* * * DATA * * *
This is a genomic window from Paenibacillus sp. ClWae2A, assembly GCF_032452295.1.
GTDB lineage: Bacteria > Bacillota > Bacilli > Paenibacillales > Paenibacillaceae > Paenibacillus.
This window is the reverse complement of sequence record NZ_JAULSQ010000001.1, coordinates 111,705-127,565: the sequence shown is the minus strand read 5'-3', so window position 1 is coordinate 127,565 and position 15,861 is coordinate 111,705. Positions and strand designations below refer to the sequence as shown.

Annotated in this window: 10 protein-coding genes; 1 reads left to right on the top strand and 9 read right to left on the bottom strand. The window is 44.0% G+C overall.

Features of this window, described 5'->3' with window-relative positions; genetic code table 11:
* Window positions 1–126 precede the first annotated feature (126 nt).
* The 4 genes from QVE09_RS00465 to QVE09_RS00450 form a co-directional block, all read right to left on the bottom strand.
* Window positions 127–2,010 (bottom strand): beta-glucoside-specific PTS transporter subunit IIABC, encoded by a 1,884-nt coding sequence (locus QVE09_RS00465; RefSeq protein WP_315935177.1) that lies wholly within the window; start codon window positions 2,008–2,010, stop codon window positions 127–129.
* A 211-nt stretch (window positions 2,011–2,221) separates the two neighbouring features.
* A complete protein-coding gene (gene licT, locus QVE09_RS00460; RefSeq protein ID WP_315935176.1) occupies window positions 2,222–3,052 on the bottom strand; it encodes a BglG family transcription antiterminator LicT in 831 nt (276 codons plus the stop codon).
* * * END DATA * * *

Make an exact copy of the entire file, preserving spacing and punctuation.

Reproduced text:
This is a genomic window from Paenibacillus sp. ClWae2A, assembly GCF_032452295.1.
GTDB lineage: Bacteria > Bacillota > Bacilli > Paenibacillales > Paenibacillaceae > Paenibacillus.
This window is the reverse complement of sequence record NZ_JAULSQ010000001.1, coordinates 111,705-127,565: the sequence shown is the minus strand read 5'-3', so window position 1 is coordinate 127,565 and position 15,861 is coordinate 111,705. Positions and strand designations below refer to the sequence as shown.

Annotated in this window: 10 protein-coding genes; 1 reads left to right on the top strand and 9 read right to left on the bottom strand. The window is 44.0% G+C overall.

Features of this window, described 5'->3' with window-relative positions; genetic code table 11:
* Window positions 1–126 precede the first annotated feature (126 nt).
* The 4 genes from QVE09_RS00465 to QVE09_RS00450 form a co-directional block, all read right to left on the bottom strand.
* Window positions 127–2,010 (bottom strand): beta-glucoside-specific PTS transporter subunit IIABC, encoded by a 1,884-nt coding sequence (locus QVE09_RS00465; RefSeq protein WP_315935177.1) that lies wholly within the window; start codon window positions 2,008–2,010, stop codon window positions 127–129.
* A 211-nt stretch (window positions 2,011–2,221) separates the two neighbouring features.
* A complete protein-coding gene (gene licT, locus QVE09_RS00460; RefSeq protein ID WP_315935176.1) occupies window positions 2,222–3,052 on the bottom strand; it encodes a BglG family transcription antiterminator LicT in 831 nt (276 codons plus the stop codon).